I was mostly able to hold my bike speed in the 21-25 mph range - a bit faster on the way out with a mild tailwind and a bit slower on the way back. The original (unofficial) race results generously show my pace as 23.5 mph, based on a 10-mile bike leg. My GPS computer recorded only 9.13 miles on course, which was corroborated by my car odometer. The revised results show a 21.9 mph average, which I'll gladly take on a crummy day. At least the winds were not punishing as they often can be in these here parts. I felt good and like I could have gone harder, but I needed to save some for the run.

I passed a BUNCH of people on the bike, which felt great. But I reminded myself that we all started in one wave, and that I was only in position to pass people who RAN faster than me, and that we were all going to have to run again - next time 3 miles instead of 1. Chances were good that I would be seeing a few of those people again from the opposite perspective. I was passed by one guy on the bike with about a mile to go, but I marked him back to the transition.

Now for the (not so) fun part. Triathlon is a sport that mostly belongs to the runners. Even though the bike is typically half or more of the total race time, the good runners always finish strong and an athlete's ranking in the run split is usually a good predictor of his finishing place in the overall race. I just try to hang on through the suffering. The run course was composed of 3 out-and-backs in a hub-and-spoke sort of configuration. The transition area was at the end of one spoke. I saw plenty of really fast guys coming the other way down each of the spokes. To my surprise, I was only passed by a couple people on the run, but to my embarrassment, they were both older than me. The fastest female in the race was pacing me the whole way. I pulled away from her on my finishing kick to avoid being "chicked." The term, which comes from my USSA Masters Ski Racing circles, refers to the condition of being bested by a woman on the field of play. It happens to me a LOT on skis, and usually at the hands of one or two in triathlon, but the really fast girls must have sat this one out.

With relief in sight, the finish line unfolded in front of the lake at the bottom of the small hill. Some of these courses include a finishing circuit around the parking lot or something to round out the advertised distance. I feared this would be the same, and I guess I wasn't paying enough attention to the pre-race instructions. So when I crossed the timing pad at the line, out of breath, I asked the officials and small cadre of observers if I was done. They thought that was quite humorous, or perhaps pitiful. Were they laughing with me, or AT me?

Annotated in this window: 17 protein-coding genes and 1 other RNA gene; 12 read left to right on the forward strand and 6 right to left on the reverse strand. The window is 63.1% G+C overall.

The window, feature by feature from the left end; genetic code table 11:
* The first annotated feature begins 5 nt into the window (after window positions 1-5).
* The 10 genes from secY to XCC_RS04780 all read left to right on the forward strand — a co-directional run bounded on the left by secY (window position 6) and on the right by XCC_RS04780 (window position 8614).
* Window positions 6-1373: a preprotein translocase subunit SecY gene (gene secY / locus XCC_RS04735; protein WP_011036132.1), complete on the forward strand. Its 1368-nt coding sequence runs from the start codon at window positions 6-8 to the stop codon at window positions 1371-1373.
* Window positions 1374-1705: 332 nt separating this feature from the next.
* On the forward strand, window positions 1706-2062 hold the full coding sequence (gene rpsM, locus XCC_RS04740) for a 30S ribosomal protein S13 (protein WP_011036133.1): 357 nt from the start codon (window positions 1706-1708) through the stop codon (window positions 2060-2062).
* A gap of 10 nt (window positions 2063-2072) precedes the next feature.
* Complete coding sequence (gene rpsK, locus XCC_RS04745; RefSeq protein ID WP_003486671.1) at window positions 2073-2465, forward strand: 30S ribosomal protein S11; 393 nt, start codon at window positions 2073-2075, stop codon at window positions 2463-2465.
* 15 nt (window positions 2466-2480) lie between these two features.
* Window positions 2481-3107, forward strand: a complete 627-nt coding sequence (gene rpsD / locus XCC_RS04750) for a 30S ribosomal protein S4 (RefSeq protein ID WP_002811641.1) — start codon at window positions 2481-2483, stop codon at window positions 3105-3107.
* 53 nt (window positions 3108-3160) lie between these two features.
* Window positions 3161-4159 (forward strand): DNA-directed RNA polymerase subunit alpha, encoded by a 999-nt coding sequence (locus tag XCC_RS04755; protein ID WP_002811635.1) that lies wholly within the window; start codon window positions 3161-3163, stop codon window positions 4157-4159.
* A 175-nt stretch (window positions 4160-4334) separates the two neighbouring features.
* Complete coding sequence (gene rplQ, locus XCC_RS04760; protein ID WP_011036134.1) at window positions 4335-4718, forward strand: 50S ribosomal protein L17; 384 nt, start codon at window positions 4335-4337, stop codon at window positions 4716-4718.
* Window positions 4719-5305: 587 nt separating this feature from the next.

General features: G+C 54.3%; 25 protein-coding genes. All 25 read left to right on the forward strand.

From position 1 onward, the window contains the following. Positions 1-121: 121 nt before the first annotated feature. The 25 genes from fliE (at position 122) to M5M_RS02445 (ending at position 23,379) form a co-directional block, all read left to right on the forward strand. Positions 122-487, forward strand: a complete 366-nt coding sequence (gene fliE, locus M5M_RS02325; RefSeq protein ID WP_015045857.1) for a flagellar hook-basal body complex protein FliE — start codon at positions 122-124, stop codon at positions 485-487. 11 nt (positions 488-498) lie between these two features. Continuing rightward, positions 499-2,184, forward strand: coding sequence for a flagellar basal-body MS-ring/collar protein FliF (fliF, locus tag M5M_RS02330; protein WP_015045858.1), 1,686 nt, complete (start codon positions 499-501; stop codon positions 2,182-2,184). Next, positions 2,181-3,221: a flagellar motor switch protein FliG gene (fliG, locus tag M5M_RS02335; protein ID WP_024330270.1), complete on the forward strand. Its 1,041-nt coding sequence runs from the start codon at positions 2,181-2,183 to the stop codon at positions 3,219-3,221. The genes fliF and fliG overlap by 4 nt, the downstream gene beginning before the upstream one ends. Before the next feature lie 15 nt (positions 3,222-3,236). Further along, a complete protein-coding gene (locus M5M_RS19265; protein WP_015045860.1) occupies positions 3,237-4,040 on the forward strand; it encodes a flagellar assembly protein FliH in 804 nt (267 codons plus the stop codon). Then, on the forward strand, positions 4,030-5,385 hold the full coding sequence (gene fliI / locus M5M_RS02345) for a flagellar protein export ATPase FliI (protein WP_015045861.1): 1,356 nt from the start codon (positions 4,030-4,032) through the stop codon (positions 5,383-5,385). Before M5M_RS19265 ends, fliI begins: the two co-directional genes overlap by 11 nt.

I then made the rounds to check the numbers on the calves of those who had finished before. Those magic numbers reveal the ages of their bearers. So far, so good. Everyone was either older or younger. But there was one mysterious guy with just an "8" on his leg, the first digit obscured by a knee brace. He looked older than me, so I assumed he must be 48. Having dodged a chicking, I was in for a different kind of disappointment. Not only was the hidden number a "3", the guy finished a scant 35.15 seconds ahead of me. THAT will teach me to assume other people are old. I might have dug deeper to catch him at the finish, had I known he was the competition. It gets worse. He beat me by 43.5 seconds in T2! (That's the second, or bike-run transition in tri lingo.) I took a moment to grab a shot of energy gel and chase it with water during T2... and there went the race for first place in my age group. We were stride for stride through T1 and I beat him on the bike. Next time, I'll suck down the gel on the bike or at the start of the run. Live and learn.

When the dust settled, I wound up 11th overall and 6th overall on the bike, which is "the good". Running is "the bad" and transitions are "the ugly", especially in short races such as this. I will have plenty to work on this summer. Here are the results by age-group and overall.

My next race will be July 5. I will be raising money for an important charity on that one - more details to come. That will be followed two weeks later with my first "international" distance triathlon, which should entail about 2 1/2 hours of grinding it out.


1 comment:

Anne said...

Hi Scott! Congrats on your strong finish! I'm sure you'll continue to improve over the course of the summer, too!